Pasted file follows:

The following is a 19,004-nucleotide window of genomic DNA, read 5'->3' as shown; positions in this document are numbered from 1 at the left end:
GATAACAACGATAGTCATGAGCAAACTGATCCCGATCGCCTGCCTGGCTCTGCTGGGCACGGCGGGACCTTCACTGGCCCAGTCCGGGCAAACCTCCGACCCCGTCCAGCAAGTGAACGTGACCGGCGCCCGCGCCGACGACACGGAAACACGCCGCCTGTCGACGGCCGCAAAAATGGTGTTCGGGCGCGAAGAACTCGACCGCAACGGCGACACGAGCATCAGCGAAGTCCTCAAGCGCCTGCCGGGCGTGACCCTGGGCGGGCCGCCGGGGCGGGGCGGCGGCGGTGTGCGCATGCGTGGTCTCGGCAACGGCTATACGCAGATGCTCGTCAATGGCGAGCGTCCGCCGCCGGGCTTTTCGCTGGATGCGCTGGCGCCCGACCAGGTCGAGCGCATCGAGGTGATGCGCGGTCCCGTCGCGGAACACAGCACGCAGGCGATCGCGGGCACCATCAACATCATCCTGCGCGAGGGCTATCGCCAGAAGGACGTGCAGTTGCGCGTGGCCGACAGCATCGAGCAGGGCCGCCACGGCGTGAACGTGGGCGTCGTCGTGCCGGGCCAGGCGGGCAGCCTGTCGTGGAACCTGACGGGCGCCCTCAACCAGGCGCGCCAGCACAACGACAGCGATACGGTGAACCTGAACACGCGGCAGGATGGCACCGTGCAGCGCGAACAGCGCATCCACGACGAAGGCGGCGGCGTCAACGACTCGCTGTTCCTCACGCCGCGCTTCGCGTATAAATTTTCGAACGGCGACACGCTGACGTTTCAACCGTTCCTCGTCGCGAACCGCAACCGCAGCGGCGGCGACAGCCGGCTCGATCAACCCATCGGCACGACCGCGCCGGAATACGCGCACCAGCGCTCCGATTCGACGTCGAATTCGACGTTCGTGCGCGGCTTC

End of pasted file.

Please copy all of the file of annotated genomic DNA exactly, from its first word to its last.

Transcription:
The following is a 19,004-nucleotide window of genomic DNA, read 5'->3' as shown; positions in this document are numbered from 1 at the left end:
GATAACAACGATAGTCATGAGCAAACTGATCCCGATCGCCTGCCTGGCTCTGCTGGGCACGGCGGGACCTTCACTGGCCCAGTCCGGGCAAACCTCCGACCCCGTCCAGCAAGTGAACGTGACCGGCGCCCGCGCCGACGACACGGAAACACGCCGCCTGTCGACGGCCGCAAAAATGGTGTTCGGGCGCGAAGAACTCGACCGCAACGGCGACACGAGCATCAGCGAAGTCCTCAAGCGCCTGCCGGGCGTGACCCTGGGCGGGCCGCCGGGGCGGGGCGGCGGCGGTGTGCGCATGCGTGGTCTCGGCAACGGCTATACGCAGATGCTCGTCAATGGCGAGCGTCCGCCGCCGGGCTTTTCGCTGGATGCGCTGGCGCCCGACCAGGTCGAGCGCATCGAGGTGATGCGCGGTCCCGTCGCGGAACACAGCACGCAGGCGATCGCGGGCACCATCAACATCATCCTGCGCGAGGGCTATCGCCAGAAGGACGTGCAGTTGCGCGTGGCCGACAGCATCGAGCAGGGCCGCCACGGCGTGAACGTGGGCGTCGTCGTGCCGGGCCAGGCGGGCAGCCTGTCGTGGAACCTGACGGGCGCCCTCAACCAGGCGCGCCAGCACAACGACAGCGATACGGTGAACCTGAACACGCGGCAGGATGGCACCGTGCAGCGCGAACAGCGCATCCACGACGAAGGCGGCGGCGTCAACGACTCGCTGTTCCTCACGCCGCGCTTCGCGTATAAATTTTCGAACGGCGACACGCTGACGTTTCAACCGTTCCTCGTCGCGAACCGCAACCGCAGCGGCGGCGACAGCCGGCTCGATCAACCCATCGGCACGACCGCGCCGGAATACGCGCACCAGCGCTCCGATTCGACGTCGAATTCGACGTTCGTGCGCGGCTTC